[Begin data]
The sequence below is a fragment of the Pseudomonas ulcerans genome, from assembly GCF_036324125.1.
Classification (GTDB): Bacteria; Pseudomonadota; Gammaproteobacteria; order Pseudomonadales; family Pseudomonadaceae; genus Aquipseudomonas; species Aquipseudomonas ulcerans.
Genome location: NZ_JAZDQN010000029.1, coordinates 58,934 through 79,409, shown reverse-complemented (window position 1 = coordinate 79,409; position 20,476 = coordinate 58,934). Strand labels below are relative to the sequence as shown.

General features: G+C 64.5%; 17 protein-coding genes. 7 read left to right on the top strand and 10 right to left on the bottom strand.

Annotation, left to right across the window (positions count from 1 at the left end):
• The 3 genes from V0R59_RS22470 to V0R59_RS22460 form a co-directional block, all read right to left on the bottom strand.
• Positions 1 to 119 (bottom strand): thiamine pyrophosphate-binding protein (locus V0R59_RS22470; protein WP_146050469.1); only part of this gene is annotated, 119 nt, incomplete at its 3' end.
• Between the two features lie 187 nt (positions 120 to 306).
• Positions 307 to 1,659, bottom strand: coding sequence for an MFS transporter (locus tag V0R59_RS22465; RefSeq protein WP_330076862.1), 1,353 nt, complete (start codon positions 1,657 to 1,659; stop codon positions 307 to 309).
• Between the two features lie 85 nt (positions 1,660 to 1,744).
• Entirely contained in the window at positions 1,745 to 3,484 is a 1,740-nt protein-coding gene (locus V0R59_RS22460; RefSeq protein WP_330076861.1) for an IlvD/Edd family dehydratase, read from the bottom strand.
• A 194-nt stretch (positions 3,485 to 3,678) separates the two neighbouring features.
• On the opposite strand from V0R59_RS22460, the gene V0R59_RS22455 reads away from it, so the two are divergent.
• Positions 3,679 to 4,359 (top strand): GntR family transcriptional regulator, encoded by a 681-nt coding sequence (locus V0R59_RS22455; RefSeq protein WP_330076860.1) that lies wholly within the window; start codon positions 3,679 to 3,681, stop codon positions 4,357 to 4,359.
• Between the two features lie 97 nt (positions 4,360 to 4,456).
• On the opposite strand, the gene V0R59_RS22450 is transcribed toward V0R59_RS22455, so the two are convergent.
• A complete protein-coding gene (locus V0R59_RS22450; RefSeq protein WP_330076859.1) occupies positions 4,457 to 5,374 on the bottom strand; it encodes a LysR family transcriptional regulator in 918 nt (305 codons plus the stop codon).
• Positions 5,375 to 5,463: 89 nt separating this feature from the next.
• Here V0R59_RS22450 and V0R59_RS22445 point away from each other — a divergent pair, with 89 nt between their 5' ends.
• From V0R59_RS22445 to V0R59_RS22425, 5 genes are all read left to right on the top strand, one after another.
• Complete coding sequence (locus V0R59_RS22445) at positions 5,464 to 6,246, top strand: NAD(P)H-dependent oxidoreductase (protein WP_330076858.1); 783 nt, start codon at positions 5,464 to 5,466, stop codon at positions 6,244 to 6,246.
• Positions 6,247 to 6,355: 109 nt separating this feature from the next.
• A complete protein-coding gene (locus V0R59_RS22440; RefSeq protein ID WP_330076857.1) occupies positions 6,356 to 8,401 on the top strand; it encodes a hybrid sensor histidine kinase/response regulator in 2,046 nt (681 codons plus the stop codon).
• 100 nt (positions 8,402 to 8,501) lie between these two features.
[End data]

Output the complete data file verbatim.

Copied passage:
The sequence below is a fragment of the Pseudomonas ulcerans genome, from assembly GCF_036324125.1.
Classification (GTDB): Bacteria; Pseudomonadota; Gammaproteobacteria; order Pseudomonadales; family Pseudomonadaceae; genus Aquipseudomonas; species Aquipseudomonas ulcerans.
Genome location: NZ_JAZDQN010000029.1, coordinates 58,934 through 79,409, shown reverse-complemented (window position 1 = coordinate 79,409; position 20,476 = coordinate 58,934). Strand labels below are relative to the sequence as shown.

General features: G+C 64.5%; 17 protein-coding genes. 7 read left to right on the top strand and 10 right to left on the bottom strand.

Annotation, left to right across the window (positions count from 1 at the left end):
• The 3 genes from V0R59_RS22470 to V0R59_RS22460 form a co-directional block, all read right to left on the bottom strand.
• Positions 1 to 119 (bottom strand): thiamine pyrophosphate-binding protein (locus V0R59_RS22470; protein WP_146050469.1); only part of this gene is annotated, 119 nt, incomplete at its 3' end.
• Between the two features lie 187 nt (positions 120 to 306).
• Positions 307 to 1,659, bottom strand: coding sequence for an MFS transporter (locus tag V0R59_RS22465; RefSeq protein WP_330076862.1), 1,353 nt, complete (start codon positions 1,657 to 1,659; stop codon positions 307 to 309).
• Between the two features lie 85 nt (positions 1,660 to 1,744).
• Entirely contained in the window at positions 1,745 to 3,484 is a 1,740-nt protein-coding gene (locus V0R59_RS22460; RefSeq protein WP_330076861.1) for an IlvD/Edd family dehydratase, read from the bottom strand.
• A 194-nt stretch (positions 3,485 to 3,678) separates the two neighbouring features.
• On the opposite strand from V0R59_RS22460, the gene V0R59_RS22455 reads away from it, so the two are divergent.
• Positions 3,679 to 4,359 (top strand): GntR family transcriptional regulator, encoded by a 681-nt coding sequence (locus V0R59_RS22455; RefSeq protein WP_330076860.1) that lies wholly within the window; start codon positions 3,679 to 3,681, stop codon positions 4,357 to 4,359.
• Between the two features lie 97 nt (positions 4,360 to 4,456).
• On the opposite strand, the gene V0R59_RS22450 is transcribed toward V0R59_RS22455, so the two are convergent.
• A complete protein-coding gene (locus V0R59_RS22450; RefSeq protein WP_330076859.1) occupies positions 4,457 to 5,374 on the bottom strand; it encodes a LysR family transcriptional regulator in 918 nt (305 codons plus the stop codon).
• Positions 5,375 to 5,463: 89 nt separating this feature from the next.
• Here V0R59_RS22450 and V0R59_RS22445 point away from each other — a divergent pair, with 89 nt between their 5' ends.
• From V0R59_RS22445 to V0R59_RS22425, 5 genes are all read left to right on the top strand, one after another.
• Complete coding sequence (locus V0R59_RS22445) at positions 5,464 to 6,246, top strand: NAD(P)H-dependent oxidoreductase (protein WP_330076858.1); 783 nt, start codon at positions 5,464 to 5,466, stop codon at positions 6,244 to 6,246.
• Positions 6,247 to 6,355: 109 nt separating this feature from the next.
• A complete protein-coding gene (locus V0R59_RS22440; RefSeq protein ID WP_330076857.1) occupies positions 6,356 to 8,401 on the top strand; it encodes a hybrid sensor histidine kinase/response regulator in 2,046 nt (681 codons plus the stop codon).
• 100 nt (positions 8,402 to 8,501) lie between these two features.